Human waste

Incorrect disposal of excreta, toilet paper and feminine hygiene products is offensive and environmentally destructive. There are a number of alternatives for the disposal of human waste:

  • Always use toilets provided by land managers. Always close the lid to reduce the chances of toilets becoming breeding havens for flies.
  • Where there are no toilets, groups should either bury their excreta and toilet paper, or carry it out. All groups should carry a trowel for burying excreta and be informed on how and where to use it. Excreta should be buried within the soil’s organic layer, in a hole about 15 cm deep and at least 100 m from any campsite or water. Mixing excreta with loose soil before the hole is filled enhances recycling.
  • In fragile, wilderness environments, places of high use or where there are no suitable burial places because of snow, rock or proximity to water, carrying out excreta is the best option. ‘Poo tubes’ made from 100 mm PVC pipe are a good option. You carried it in; you can carry it out.
  • Sanitary pads, tampons and condoms contain non-biodegradable compounds, and removal is the only environmentally friendly option.

Particular care is required with vomit and diarrhoea—these are the most harmful excreta in terms of spreading disease to others. At the time, the person affected rarely feels concerned to bury the waste correctly in a hole dug in the soil’s top layer. Appoint someone to help the ill person in these matters.

A low impact action list
Pre trip planning
  • Evaluate the suitability of the area for your activity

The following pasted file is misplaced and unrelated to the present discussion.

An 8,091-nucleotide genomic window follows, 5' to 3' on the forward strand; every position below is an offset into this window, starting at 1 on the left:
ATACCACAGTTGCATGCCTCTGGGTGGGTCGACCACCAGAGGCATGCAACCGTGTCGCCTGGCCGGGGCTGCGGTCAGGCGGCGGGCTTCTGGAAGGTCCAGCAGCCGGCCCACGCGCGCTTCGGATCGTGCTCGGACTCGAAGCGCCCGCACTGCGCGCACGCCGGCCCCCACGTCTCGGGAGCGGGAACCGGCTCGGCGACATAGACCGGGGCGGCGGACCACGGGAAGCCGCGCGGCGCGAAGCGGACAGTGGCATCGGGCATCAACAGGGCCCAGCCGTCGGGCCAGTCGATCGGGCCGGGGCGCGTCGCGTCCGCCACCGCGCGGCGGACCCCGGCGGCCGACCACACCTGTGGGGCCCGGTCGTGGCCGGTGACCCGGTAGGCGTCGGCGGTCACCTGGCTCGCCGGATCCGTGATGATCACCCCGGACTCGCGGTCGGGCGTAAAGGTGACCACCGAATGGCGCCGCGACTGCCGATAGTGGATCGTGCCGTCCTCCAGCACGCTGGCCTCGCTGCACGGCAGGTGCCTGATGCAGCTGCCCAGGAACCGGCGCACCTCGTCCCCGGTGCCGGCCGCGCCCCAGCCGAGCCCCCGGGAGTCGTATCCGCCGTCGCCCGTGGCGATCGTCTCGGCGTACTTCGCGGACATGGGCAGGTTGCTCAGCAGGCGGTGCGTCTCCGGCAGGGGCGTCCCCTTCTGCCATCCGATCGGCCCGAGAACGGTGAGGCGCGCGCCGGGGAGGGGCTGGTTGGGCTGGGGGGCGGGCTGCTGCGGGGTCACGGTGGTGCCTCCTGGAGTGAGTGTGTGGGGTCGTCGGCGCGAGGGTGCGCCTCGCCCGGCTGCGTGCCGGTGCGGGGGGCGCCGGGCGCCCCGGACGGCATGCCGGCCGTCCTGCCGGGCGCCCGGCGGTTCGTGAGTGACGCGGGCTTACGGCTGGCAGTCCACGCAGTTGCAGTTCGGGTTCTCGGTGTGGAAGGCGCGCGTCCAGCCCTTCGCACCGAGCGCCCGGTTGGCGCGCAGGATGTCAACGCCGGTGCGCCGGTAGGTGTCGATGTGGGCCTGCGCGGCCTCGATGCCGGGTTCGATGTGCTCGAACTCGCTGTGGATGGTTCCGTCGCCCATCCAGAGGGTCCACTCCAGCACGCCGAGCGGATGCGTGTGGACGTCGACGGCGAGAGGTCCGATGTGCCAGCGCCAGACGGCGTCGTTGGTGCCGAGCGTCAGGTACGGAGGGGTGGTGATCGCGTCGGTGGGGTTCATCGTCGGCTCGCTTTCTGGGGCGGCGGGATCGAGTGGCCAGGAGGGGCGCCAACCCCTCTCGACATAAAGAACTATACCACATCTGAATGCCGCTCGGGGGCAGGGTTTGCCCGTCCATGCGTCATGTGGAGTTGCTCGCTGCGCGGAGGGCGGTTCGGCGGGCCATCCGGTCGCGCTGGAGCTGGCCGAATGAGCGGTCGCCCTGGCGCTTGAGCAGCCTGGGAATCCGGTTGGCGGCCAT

• Visit little - used areas, or high use areas in the off season
  • Keep the party small
  • Take a stove
  • Take a trowel and/or 'poo tube'
  • Take a sealable rubbish bag
  • Minimise packaging and cooking
  • Minimise the number of vehicles transporting participants
When camping
  • Use an established campsite if possible
  • Choose a good campsite and avoid modifying a poor one
  • Refrain from using vegetation and rocks as camping constructions
  • Stay a maximum of two nights in any one place
  • Avoid unnecessary trampling of vegetation
  • Avoid using soap or detergent and washing directly in any water bodies
When travelling
  • Stay on tracks where they exist and don't make new ones
  • Avoid fragile areas such as soft, marshy ground or steep, unstable dunes and hillsides
  • Spread out in untracked areas
  • Don't blaze or mark trails or build cairns
  • Regularly clean your boots, clothes and gear of soil and plant matter
  • Match your footwear with the arduousness of the trail
  • Use a stove if possible
  • Use established fire sites if available
  • Keep the fire small
  • Avoid tree roots, stumps and overhanging trees
  • If there is no established fire site, light the fire in a trench and replace the top layer when finished
  • Share a fire with others
  • Thoroughly extinguish the fire when finished
  • Scatter ashes and unburnt wood
  • If a toilet is provide - use it
  • If there is no toilet - always bury excreta or bring it home
  • Keep excreta far from water supplies
  • Ensure ill party members have help to deal correctly with diarrhoea and vomit
  • Wash your hands away from water
Throughout the whole trip
  • Be considerate of other groups - especially with noise
  • Leave an area cleaner than you found it